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importance of the breasts in attracting a husband and their function
in nursing the young, also their erogenous properties, it is perfectly
proper to class them among the reproductive organs.
The culmination of the act of sexual intercourse is called the orgasm.
It is the moment at which the pleasurable sensation is at its highest
point, the body experiences a thrill, there is a spasmodic contraction
in the genital organs, and there is a secretion of fluid from the
genital glands and mucous membranes. This fluid in women is not a
vital fluid like the semen in man; it is merely mucus, and in some
women it is very slight in amount or altogether absent. Adult women
who live without sexual relations occasionally have sexual or erotic
dreams; that is, they dream that they are in the company of men,
playing or having relations with them. Such dreams are usually
accompanied by an orgasm or an orgastic feeling, and by a discharge of
mucus, the same as in sexual intercourse. Such a discharge of mucus
during sleep is called an emission or pollution.
In the male sex pollutions play an important role (see the author's
"Sex Knowledge for men"), because the semen is a vital fluid, and if
it is lost too frequently the system is put under a heavy drain. In
boys and men the pollutions or night losses may occur several times a
week or even every night, or several times a night. When they occur
with such frequency the man may become a wreck. Not so with women.
First, pollutions or night dreams in women are much more rare than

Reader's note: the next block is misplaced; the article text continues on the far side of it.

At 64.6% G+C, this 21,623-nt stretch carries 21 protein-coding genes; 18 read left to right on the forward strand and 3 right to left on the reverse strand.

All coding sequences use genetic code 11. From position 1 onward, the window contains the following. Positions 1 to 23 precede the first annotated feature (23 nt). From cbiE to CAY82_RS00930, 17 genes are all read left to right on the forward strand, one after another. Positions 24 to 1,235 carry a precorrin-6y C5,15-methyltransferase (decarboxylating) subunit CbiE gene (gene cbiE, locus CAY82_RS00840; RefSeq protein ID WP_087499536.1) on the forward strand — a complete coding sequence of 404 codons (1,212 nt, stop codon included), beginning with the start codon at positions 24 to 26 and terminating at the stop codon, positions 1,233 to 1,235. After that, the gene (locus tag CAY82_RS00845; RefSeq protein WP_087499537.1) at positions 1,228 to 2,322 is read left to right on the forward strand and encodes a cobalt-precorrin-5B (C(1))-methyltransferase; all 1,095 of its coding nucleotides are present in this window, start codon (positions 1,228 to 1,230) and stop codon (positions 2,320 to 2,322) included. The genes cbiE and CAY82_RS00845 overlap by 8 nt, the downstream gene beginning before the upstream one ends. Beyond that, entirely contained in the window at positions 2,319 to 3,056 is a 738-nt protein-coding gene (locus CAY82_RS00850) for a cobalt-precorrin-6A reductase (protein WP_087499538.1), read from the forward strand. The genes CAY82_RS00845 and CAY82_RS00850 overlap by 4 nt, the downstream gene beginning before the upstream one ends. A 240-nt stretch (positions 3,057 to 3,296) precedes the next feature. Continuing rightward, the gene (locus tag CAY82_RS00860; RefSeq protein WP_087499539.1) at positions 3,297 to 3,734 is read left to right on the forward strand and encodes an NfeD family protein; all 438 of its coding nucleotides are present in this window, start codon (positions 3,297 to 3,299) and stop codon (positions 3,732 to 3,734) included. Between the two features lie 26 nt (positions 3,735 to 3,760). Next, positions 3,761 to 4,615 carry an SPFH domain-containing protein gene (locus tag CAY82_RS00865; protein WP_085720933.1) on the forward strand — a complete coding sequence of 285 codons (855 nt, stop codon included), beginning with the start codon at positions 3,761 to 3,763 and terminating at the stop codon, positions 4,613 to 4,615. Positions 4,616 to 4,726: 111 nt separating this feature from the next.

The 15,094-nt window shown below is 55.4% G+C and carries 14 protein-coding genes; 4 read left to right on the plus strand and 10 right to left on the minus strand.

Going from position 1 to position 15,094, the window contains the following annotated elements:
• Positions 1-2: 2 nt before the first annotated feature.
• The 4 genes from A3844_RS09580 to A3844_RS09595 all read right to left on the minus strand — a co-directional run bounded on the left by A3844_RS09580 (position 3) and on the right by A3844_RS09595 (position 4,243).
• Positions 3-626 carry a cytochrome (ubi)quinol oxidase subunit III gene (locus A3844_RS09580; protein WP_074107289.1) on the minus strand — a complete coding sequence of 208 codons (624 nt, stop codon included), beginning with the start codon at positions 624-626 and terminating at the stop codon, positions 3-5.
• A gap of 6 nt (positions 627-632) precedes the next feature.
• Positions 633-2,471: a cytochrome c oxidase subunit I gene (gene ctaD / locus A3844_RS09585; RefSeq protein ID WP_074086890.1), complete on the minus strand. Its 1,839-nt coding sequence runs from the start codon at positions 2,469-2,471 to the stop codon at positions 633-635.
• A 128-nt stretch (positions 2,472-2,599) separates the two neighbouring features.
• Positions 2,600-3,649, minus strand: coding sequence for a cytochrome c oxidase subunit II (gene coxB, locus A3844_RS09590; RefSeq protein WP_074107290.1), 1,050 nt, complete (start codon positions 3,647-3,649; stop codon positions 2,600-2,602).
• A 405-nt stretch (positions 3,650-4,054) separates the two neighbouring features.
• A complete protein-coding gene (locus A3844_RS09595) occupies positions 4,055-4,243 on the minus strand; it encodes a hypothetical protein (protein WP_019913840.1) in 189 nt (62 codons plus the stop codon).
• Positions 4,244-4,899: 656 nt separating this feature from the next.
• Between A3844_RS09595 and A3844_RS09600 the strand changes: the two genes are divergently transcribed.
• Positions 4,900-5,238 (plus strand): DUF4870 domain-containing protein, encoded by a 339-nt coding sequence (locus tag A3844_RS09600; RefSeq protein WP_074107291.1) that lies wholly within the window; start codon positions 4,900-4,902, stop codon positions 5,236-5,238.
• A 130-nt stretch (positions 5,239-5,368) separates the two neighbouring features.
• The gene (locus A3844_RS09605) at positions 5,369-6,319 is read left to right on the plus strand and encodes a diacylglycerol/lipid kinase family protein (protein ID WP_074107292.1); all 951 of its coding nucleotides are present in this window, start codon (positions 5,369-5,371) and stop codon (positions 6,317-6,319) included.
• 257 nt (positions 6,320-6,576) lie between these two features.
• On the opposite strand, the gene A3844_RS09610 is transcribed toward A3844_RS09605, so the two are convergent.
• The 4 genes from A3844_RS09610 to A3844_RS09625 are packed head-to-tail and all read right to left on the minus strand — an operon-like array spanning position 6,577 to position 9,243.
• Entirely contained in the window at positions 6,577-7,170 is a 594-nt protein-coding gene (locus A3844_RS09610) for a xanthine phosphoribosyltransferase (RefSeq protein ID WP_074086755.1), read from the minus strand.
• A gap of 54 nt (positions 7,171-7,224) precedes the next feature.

they are in men; and second, as just mentioned, the fluid secreted by
woman during intercourse or during an erotic dream is not of a vital
character, as the semen is in man; it is mucus, and the secretion of a
mucous fluid, even if somewhat excessive, does not constitute a drain
on the system. For this reason women can stand frequently repeated sex
relations and emissions or pollutions much better than men can.
THE SECONDARY SEX CHARACTERS
The sex organs constitute the primary sex characters. It is they that
distinguish primarily one sex from another. But there are numerous
other sex characters or sex differences which while not so important
serve to differentiate the sexes, at the same time forming points of
attraction between one sex and another. For instance, the beard and
mustache are a distinct male characteristic and constitute one of the
secondary male sex characters. The secondary sex characters are very
numerous; one might say that each one of the billions of cells in the
body bears the impress of the sex to which it belongs.
First, the skeleton. The entire female skeleton differs from the male
skeleton; all the bones are smaller and more gracile; the pelvis, as
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